¼ cup melted coconut oil or unsalted butter plus additional for greasing pan
¼ cup 100% pure maple syrup, preferably Grade A
1 teaspoon pure vanilla extract
1 cup almond meal or almond flour
1 cup shredded unsweetened coconut
¼ teaspoon fine sea salt
½ vanilla bean, halved lengthwise
1 cup unsweetened almond milk
½ cup coconut milk (not light)
1 ½ Tablespoons 100% pure maple syrup, preferably Grade A
pinch fine sea salt
2 ½ Tablespoons non-GMO cornstarch, such as Bob’s Red Mill or Rapunzel
⅓ cup cold water
1 dry pint strawberries, sliced
Make the crust: Preheat oven to 350 degrees. Generously coat a 9 ½ -inch tart pan with removable bottom with butter or coconut oil. Whisk together coconut oil, maple syrup and vanilla until well blended. In a mixing bowl, combine almond meal, coconut and salt. Add wet mixture to the mixing bowl and stir to combine. It will be quite sticky. Press into bottom and up sides of pan. Bake for 20 minutes, or until golden brown.
Make the filling: Scrape vanilla seeds into a small saucepan, and add pod. Stir in the almond milk, coconut milk, maple syrup and salt. Bring the mixture to a boil over medium heat. Reduce heat to low and simmer for 6 to 8 minutes, stirring occasionally. Discard vanilla pod.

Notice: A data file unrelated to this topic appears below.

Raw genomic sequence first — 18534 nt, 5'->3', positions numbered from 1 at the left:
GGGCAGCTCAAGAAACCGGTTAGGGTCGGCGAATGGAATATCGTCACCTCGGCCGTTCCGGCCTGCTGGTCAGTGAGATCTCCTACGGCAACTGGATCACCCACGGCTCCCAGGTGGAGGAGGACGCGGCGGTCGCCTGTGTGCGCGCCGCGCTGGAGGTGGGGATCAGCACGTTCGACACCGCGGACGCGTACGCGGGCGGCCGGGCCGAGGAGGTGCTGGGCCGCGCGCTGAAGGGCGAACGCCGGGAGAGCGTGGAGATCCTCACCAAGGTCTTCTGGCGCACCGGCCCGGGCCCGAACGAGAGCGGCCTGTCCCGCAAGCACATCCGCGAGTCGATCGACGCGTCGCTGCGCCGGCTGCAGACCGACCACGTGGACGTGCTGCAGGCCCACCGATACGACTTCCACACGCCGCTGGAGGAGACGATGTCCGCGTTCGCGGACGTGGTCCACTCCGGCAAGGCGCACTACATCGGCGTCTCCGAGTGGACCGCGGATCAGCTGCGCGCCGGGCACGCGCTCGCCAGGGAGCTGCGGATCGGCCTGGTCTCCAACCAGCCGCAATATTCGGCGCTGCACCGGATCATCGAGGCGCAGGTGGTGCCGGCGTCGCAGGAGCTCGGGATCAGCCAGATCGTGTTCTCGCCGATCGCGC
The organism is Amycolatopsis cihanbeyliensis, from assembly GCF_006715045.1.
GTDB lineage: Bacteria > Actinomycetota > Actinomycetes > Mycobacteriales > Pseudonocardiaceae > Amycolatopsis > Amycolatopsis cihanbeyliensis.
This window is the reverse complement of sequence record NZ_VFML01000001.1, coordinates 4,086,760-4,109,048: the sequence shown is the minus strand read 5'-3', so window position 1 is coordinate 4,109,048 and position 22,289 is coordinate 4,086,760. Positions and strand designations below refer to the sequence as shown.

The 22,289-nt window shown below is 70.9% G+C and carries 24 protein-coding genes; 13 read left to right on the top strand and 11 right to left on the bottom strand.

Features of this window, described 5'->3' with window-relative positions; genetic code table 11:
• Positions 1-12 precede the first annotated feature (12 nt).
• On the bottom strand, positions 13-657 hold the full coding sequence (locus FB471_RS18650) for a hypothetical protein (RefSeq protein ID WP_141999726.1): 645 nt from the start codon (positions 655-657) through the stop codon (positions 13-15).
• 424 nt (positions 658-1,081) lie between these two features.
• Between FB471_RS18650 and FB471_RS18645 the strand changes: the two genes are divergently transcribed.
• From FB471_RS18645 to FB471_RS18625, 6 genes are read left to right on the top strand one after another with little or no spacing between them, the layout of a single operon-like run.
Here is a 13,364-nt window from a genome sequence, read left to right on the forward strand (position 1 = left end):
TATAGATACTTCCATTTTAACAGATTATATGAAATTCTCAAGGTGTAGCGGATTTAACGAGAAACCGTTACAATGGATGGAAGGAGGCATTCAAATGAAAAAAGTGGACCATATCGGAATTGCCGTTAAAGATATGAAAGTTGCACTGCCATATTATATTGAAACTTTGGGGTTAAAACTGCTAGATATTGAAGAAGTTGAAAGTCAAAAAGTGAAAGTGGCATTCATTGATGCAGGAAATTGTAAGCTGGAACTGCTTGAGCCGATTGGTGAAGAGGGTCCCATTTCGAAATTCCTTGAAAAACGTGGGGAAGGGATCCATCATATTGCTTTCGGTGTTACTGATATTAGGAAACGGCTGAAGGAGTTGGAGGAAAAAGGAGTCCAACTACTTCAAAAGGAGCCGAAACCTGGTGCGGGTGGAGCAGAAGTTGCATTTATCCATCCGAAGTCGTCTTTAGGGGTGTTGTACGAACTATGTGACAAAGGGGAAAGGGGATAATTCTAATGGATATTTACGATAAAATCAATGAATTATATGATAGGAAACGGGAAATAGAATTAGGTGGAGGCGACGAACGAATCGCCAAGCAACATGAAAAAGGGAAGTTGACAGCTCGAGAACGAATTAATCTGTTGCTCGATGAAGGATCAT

In a small bowl, combine the cold water and cornstarch and whisk until smooth. Pour into the coconut milk mixture and simmer, whisking constantly, until mixture is thickened like pastry cream. Remove from heat and allow to cool. Transfer cream to the refrigerator and chill.
Just before serving, pour custard into crust and spread evenly. Arrange berries decoratively on top and serve immediately. Best kept refrigerated.
Before I started teaching so much, I used to do lots of pantry makeovers and kitchen re-organizations for other people. Recently, I was helping my friend Jenni organize her pantry and I was completely envious of how it turned out. It was like perfectly-labeled-Weck-jar-bliss. Sigh. I’m ashamed to say my own pantry is less than photo-worthy, which should not be the case. So last week I finally became motivated to tackle my own pantry and turn it into a beauty queen instead of a wanna-be. Perhaps I’ll blog about it when I’m done (I hope you’re patient).